On Sept. 1, 2020, toward the beginning of the coronavirus pandemic, the CDC enacted an “eviction moratorium” barring the eviction of certain renters.
Put in place out of concern that evicted families might further spread the coronavirus by moving in with relatives, the moratorium was set to expire on March 31, 2021.
Only two days before the moratorium would have run out, the CDC announced it would be extended through the end of June, according to The Associated Press.
The decision to extend the order was made despite a precipitous drop in the number of reported COVID-19 deaths in the U.S.
— Nate Silver (@NateSilver538) April 5, 2021
Less than 300 new COVID deaths were reported on Sunday. While some claim these decreases are because states neglected to report COVID deaths during the Easter holiday, the number of reported deaths due to the virus has been fairly steadily dropping since mid-January.
Landlord advocates and advocacy groups have remained largely opposed to the CDC order.
According to The AP, there are at least six prominent lawsuits currently “challenging the authority of the CDC ban.”
The decisions have been split — three judges have sided with the ban and three have ruled against it.
“Though politically popular and well-intentioned, eviction moratoria push renters and their housing providers closer to the brink of financial ruin,” Bob Pinnegar, president and CEO of the National Apartment Association, told NPR on March 29.
On Wednesday, Patrick McCloud, the CEO of the Virginia Apartment Management Association, spoke with The Western Journal regarding the order’s impact on the rental industry.
With regard to the CDC’s right to issue such an order, McCloud tends to agree with the judges who have ruled against it.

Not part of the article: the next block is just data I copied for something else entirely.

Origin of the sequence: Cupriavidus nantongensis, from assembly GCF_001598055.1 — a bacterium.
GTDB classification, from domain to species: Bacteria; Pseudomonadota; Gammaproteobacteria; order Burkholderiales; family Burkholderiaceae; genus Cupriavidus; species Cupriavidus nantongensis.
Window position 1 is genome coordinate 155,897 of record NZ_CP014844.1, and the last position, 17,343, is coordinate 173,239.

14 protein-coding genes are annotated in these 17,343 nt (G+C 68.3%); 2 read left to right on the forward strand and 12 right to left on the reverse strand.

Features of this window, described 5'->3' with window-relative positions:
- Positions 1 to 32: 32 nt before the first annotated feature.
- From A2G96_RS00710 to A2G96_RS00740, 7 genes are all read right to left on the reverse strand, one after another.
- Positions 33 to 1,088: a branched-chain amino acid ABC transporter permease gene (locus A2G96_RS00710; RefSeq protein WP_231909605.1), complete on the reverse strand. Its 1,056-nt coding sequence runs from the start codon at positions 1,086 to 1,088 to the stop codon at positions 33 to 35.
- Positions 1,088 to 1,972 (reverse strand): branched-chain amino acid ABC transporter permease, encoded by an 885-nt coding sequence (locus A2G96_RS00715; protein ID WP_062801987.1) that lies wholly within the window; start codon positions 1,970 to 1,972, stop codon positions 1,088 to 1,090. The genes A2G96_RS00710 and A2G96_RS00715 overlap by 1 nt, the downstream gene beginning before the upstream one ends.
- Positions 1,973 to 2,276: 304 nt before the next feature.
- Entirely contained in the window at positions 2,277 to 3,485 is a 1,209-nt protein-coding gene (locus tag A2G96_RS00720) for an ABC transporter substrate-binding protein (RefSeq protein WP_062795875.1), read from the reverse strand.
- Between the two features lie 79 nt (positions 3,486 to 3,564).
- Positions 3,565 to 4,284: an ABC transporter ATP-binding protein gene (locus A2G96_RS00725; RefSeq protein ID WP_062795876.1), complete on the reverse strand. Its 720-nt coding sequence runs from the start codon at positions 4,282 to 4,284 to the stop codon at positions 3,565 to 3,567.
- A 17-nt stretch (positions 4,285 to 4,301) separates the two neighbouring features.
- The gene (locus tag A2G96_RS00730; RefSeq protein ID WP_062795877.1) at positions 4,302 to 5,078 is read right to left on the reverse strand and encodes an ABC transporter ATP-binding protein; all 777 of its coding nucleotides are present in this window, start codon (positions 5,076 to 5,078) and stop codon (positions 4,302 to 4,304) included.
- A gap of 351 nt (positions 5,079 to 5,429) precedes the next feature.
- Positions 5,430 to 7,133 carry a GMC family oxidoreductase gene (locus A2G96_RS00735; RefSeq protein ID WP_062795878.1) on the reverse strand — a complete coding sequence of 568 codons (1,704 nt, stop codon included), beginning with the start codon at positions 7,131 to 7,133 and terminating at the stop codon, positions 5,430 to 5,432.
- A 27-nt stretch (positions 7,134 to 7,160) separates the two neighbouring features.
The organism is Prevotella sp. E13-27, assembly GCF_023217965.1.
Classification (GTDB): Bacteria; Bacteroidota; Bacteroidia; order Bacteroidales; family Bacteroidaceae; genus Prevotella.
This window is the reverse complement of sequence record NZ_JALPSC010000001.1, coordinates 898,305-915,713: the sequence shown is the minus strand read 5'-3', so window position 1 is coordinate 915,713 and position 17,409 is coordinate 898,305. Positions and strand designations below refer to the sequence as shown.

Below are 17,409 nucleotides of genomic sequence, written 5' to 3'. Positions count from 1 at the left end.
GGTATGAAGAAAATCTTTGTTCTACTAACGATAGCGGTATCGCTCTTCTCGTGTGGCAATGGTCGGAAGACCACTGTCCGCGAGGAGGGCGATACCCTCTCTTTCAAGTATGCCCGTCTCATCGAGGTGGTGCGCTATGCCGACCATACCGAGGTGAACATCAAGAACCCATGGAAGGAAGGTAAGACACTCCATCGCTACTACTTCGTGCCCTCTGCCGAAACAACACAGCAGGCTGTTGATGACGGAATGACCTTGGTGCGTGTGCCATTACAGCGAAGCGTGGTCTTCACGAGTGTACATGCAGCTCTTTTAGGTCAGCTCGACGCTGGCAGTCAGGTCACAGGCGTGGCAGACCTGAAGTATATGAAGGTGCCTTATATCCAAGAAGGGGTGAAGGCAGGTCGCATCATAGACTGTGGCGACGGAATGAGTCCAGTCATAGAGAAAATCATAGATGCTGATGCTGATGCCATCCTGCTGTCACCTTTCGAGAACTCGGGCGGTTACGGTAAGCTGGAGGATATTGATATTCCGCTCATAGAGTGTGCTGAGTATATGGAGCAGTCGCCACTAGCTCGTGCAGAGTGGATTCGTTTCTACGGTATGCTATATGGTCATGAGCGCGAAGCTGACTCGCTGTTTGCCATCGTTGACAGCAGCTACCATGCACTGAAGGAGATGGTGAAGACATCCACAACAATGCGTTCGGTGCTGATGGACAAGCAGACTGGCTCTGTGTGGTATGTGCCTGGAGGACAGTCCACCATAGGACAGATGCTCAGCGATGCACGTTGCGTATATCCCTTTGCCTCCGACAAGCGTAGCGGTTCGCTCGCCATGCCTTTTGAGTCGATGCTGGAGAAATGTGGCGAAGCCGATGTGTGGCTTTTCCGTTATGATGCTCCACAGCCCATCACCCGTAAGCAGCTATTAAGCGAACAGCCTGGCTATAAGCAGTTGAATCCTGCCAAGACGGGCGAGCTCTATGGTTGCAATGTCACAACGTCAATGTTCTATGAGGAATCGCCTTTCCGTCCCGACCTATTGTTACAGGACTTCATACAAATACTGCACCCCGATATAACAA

“They cite [eviction] as a public health hazard. I would probably be hard-pressed to say how it’s that much bigger of a hazard than going out to Walmart,” McCloud told The Western Journal.
According to McCloud, the effects of the order are “very state-specific.”
While the fallout has been negligible for landlords in Virginia, landlords in other states are not faring as well.
McCloud explained this is because landlords in Virginia are required to apply for rental assistance on behalf of their tenants before moving forward with eviction for non-payment of rent.
Also, under state law, the tenant has to cooperate with the landlord in this process.
Therefore, in states like Virginia, tenants would receive rental assistance before the eviction process would even have gotten under way.
McCloud further pointed out that “only a small fraction” of people would be affected by the moratorium, given that the cap on rental assistance is so high. (In the Richmond area where McCloud is from, assistance caps out at individuals making roughly $50,000 a year).
In other states where landlords cannot apply for their tenants to receive rental assistance, the CDC moratorium is having a much more detrimental effect.
“There are other states where a landlord cannot apply for the tenant. The tenant has to apply,” McCloud told The Western Journal.
“Well, if there is no potential for eviction, there is no reason for a tenant to go through the hoops of trying to apply for the assistance. There is no consequence for not getting the assistance.”
“It even creates a mixed messaging in Virginia where we have pretty good protections. I’ve had a call from a tenant who asked me, ‘Well, should I just not worry with rent and just get the CDC delcaration?'”
In states where rent relief is not provided, property managers are forced to eat the cost of renters invoking the CDC order.
“If you have a good rent-relief program, it doesn’t have an effect; if you have a bad rent-relief program or a ineffective rent-relief program, then it’s going to start hurting property management,” McCloud said.
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